PREX, the Lead Radius Experiment, will use parity violating electron scattering from a Pb-208 target to determine the radius of that nucleus’s neutron distribution to 1% accuracy. In heavy nuclei, the neutrons are expected to be distributed over a slightly larger radius than the protons, but experimental evidence for this neutron “skin” is not very good. We expect to nail it down decisively. While you might expect this to be of interest only to nuclear physicists, the neutron radius turns out to be an important parameter in the analysis of atomic parity violation experiments (which give us among the best tests of the Standard Model at low energy) and in the understanding of neutron stars. So atomic physicists, elementary particle physicists, and astrophysicists are enthusiastic about getting this measurement.

It’s not an easy experiment, though. The idea is to measure the relative difference in the scattering rate for electrons polarized parallel and antiparallel to their motion, and that quantity is expected to be about 500 parts per billion. To measure such a small asymmetry at the desired level of precision requires taking data for about 700 hours with the accelerator delivering 50 μA of electrons at an energy of 850 MeV. 50 μA isn’t a lot for Jefferson Lab, and 850 MeV is pretty low, but even so that’s about 40 watts of power being dumped into a piece of lead foil. And lead is kind of famous for having a low melting point. If the target isn’t designed correctly, JLab’s accelerator will become the world’s most expensive soldering iron, and a whole lot of people will be mad at us.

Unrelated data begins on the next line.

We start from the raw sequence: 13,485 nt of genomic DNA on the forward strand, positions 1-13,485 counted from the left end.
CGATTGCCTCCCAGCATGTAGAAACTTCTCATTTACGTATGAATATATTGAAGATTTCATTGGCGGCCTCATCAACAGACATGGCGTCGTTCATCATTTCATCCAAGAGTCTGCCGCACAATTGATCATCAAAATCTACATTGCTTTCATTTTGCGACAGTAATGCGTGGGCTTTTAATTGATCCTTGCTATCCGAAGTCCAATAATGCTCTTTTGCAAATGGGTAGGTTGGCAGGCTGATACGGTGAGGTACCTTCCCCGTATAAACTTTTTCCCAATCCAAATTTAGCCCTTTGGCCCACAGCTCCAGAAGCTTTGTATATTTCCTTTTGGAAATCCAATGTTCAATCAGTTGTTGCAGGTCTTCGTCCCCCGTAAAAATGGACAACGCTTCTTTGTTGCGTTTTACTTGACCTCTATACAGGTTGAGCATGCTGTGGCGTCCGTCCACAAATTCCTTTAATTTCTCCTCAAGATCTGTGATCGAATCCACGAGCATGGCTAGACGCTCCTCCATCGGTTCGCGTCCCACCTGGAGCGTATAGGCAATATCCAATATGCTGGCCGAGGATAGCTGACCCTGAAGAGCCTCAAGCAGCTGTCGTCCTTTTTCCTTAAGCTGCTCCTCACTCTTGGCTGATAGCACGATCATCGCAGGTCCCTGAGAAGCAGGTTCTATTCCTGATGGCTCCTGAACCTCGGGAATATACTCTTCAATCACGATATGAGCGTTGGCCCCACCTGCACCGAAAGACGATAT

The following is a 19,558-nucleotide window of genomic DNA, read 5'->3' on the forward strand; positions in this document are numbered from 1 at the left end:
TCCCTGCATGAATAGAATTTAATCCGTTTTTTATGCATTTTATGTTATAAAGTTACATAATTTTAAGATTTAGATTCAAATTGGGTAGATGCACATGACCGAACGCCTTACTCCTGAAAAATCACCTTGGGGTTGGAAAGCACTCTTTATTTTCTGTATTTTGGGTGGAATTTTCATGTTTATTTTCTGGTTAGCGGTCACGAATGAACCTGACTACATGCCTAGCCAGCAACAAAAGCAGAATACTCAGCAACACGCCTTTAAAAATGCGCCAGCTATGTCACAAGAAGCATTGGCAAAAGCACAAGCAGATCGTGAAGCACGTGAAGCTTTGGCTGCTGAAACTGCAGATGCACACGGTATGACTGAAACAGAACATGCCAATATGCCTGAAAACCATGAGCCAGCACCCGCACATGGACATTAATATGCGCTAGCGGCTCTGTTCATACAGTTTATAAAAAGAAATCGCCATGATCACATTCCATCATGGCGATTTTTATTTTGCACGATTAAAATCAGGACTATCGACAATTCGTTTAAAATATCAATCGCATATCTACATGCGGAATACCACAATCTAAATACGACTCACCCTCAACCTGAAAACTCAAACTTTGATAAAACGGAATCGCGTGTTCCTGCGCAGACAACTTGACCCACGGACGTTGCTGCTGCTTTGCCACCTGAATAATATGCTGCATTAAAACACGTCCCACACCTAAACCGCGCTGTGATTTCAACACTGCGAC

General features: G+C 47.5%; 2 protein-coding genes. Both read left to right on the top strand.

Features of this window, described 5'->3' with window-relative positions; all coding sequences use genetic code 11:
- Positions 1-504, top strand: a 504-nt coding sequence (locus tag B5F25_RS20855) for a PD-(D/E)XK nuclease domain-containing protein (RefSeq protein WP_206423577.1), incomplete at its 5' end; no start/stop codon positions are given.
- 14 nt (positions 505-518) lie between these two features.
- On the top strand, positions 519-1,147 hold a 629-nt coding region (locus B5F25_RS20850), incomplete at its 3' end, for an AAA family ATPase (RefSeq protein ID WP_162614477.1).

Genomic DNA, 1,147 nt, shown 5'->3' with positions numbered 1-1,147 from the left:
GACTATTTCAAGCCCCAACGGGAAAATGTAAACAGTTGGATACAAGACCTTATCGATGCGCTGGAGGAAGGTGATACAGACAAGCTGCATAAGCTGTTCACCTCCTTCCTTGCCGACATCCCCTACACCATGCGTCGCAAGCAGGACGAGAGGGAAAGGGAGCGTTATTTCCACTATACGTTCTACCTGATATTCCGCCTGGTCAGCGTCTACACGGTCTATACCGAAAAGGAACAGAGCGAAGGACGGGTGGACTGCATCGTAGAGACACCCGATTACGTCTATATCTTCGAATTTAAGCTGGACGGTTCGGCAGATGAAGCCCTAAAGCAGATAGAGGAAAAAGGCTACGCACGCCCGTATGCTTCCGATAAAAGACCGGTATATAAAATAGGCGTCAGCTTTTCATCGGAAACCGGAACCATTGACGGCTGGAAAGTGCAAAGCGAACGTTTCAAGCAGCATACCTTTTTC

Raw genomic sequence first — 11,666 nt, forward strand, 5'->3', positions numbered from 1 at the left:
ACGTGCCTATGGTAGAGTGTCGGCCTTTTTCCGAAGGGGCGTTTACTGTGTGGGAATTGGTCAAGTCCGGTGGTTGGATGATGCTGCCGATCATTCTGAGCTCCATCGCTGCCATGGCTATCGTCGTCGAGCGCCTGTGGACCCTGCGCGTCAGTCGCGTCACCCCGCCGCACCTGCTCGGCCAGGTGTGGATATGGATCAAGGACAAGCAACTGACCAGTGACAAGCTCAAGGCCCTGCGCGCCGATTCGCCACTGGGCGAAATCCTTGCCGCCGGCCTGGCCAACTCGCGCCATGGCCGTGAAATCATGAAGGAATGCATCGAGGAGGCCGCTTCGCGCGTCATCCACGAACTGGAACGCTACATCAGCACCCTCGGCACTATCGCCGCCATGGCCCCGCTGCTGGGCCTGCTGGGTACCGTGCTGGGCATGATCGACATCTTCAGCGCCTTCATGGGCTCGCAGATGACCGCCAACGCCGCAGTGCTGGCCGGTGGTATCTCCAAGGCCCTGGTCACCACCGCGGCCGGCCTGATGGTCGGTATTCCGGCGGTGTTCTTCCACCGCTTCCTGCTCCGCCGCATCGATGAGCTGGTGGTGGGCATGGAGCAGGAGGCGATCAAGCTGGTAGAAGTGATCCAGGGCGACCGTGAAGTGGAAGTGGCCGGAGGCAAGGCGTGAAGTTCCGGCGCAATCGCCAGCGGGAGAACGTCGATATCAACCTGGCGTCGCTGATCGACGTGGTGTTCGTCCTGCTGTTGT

Meanwhile, to minimize our systematic errors, we need to measure the polarization of the electron beam to higher accuracy than ever; unfortunately, our main polarimeter’s performance gets rapidly worse at lower energies, and as I said, this experiment runs at a pretty low energy. It needs a new, higher energy laser, a new detector, and a new way of collecting the data.

We also need to monitor the beam position, angle, and energy, because changes in these can easily overwhelm the effect we’re looking for. For the small asymmetry we’re dealing with, we need to monitor them extremely well: position differences between the two electron beam states need to be measured to within 0.1 nanometers averaged over the run. That’s about the diameter of a hydrogen atom.

We think we can do all this, but it’s a challenge. At the end of this month we’ll be testing some of our equipment and procedures. Tomorrow I’ll be driving to Newport News to help get the test run ready, and I’ll return the first weekend of February.


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